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Understanding The Pros and Cons of Welding Applications With Thoriated Tungsten Electrodes

Pros and Cons of Welding Applications With Thoriated Tungsten Electrodes

When tungsten is alloyed with thorium, its characteristics change. For example, an electrode of thoriated tungsten may carry more current than pure tungsten. As a result, it can take more heat, and the possibility of tungsten inclusions is decreased. Additionally, it improves the stability of the geometry of the weld arc and facilitates its initiation. Because it adds predictability to the TIG welding process and the welds, thoriated tungsten has been and continues to be a mainstay in tungsten inert gas (TIG) arc welding. But its main flaw is that it is slightly radioactive.


Thoriated tungsten, or 2% thoriated electrodes (AWS order EWTh-2), comprises roughly 2 percent thorium and 97.30 percent tungsten. Because of their longevity and usefulness, they are currently the most often used anodes. Thorium increases the cathode's electron discharge characteristics, which expands the curve and considers a greater current-conveying limit. This anode operates well below its melting point, resulting in a much slower consumption rate and eliminating curve meandering for even greater security. Thoriated terminals reduce weld pollution by having distinct and contrasting anodes and storing less tungsten in the weld puddle.

These terminals are mainly used for anode negative or straight extremity DC welding on carbon steel, toughened steel, nickel, and titanium, as well as AC welding (such as thin-gauge aluminum and materials under 0.060 inches). 

When assembling, thorium is uniformly dispersed throughout the cathode, helping the tungsten maintain its sharp edge—the perfect terminal form for thin welding steel—after crushing. Because thorium is radioactive, you should always abide by the instructions, the Material Safety Data Sheet (MSDS), and the maker's warnings when using it.


One common substitution for thoriated tungsten in TIG welding procedures is tungsten alloyed with a different metal oxide, including cerium, lanthanum, or zirconium. Given the abundance of non-radioactive tungsten electrode options, it is reasonable to question why thoriated tungsten electrodes are still in use. The fact that tungsten has a lengthy history of working successfully in almost all TIG welding applications partly contributes to the explanation. It is challenging to replace.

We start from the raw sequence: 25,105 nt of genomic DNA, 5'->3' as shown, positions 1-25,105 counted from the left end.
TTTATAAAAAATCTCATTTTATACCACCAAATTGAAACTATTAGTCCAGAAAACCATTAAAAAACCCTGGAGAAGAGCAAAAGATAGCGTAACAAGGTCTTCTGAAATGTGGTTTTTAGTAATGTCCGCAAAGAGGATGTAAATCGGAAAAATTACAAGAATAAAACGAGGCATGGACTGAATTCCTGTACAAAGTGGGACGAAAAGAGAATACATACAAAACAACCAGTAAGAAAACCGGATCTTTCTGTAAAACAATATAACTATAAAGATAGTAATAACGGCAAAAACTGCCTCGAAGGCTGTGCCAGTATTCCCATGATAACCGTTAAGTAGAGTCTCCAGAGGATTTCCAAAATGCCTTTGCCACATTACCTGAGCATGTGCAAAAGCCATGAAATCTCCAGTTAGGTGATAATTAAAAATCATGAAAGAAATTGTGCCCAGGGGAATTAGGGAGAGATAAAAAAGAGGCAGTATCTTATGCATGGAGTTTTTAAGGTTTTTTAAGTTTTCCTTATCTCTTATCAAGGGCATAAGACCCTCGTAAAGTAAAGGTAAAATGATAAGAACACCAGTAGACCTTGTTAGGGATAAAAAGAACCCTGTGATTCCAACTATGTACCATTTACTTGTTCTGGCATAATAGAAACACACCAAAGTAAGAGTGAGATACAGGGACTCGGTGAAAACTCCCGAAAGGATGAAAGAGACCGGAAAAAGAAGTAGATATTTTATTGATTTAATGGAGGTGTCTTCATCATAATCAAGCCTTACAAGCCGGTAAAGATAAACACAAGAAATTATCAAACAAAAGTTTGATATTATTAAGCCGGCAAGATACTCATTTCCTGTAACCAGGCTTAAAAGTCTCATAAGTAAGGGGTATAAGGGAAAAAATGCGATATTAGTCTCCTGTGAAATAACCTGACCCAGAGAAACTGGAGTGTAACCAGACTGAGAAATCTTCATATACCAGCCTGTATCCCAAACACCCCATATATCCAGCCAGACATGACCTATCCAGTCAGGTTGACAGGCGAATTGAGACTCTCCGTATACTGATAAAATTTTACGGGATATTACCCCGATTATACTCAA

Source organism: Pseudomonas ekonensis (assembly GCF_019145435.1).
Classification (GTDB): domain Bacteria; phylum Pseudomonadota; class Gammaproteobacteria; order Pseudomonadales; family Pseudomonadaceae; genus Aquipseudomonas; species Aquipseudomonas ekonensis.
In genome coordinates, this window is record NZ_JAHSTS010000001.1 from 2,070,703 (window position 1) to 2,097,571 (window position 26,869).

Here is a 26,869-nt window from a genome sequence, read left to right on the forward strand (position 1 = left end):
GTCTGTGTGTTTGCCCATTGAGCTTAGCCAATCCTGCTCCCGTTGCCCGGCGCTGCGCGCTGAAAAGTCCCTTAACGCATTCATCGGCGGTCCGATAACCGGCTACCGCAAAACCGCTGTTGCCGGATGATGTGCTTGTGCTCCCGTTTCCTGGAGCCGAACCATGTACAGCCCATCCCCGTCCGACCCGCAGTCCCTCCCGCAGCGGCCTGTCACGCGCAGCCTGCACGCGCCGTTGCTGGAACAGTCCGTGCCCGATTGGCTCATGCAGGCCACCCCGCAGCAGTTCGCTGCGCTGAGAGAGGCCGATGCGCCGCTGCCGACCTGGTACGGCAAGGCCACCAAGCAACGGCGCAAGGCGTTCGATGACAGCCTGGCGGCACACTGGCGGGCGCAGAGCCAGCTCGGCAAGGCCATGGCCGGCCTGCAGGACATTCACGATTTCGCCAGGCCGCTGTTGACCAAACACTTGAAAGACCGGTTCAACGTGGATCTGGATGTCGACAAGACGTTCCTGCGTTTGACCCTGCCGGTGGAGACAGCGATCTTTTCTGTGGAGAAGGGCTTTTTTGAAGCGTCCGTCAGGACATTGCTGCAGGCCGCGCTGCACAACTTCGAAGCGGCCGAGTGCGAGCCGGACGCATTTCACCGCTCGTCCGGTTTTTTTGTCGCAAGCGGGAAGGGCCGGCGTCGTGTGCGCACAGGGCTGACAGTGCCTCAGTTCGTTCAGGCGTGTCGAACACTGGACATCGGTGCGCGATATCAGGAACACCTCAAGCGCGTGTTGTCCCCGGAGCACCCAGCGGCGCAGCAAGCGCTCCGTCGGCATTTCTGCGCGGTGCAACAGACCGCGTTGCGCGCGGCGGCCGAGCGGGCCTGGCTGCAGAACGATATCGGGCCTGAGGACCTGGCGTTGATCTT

Thoriated tungsten electrodes were used in engineering, practice, and qualification for high-specification welding in the aerospace and nuclear industries. Creating new welding technique requirements is difficult. Thoriated tungsten is also well-liked by welders and is said to be better than other tungsten electrodes at keeping a sharp tungsten grind angle throughout prolonged welding without spitting or splitting.

The only acceptable electrodes for some high-specification welding are still tungsten-thirstated electrodes. Welders frequently like thoriated tungsten, selecting it above other GTAW tungsten electrode types, even in welding operations when alternative electrode types are qualified and available. Thankfully, there are safe methods for handling thoriated tungsten.

The clear benefit of using a pre-ground tungsten electrode that has been thoriated is that there is no chance of coming into contact with radioactive dust. Spent thoriated tungsten electrodes can be easily disposed of by returning them to the manufacturer.

Pre-ground tungsten has a less evident benefit in that the manufacturer can grind the tungsten more precisely and polishedly than can be achieved in a shop or manufacturing setting. This considerably lowers the possibility of tungsten inclusions accumulating in the weld by reducing the number of burrs on the tungsten tip that arises during the machining process. This excellent machining is a big help in high-specification welding operations where thoriated tungsten is still employed.

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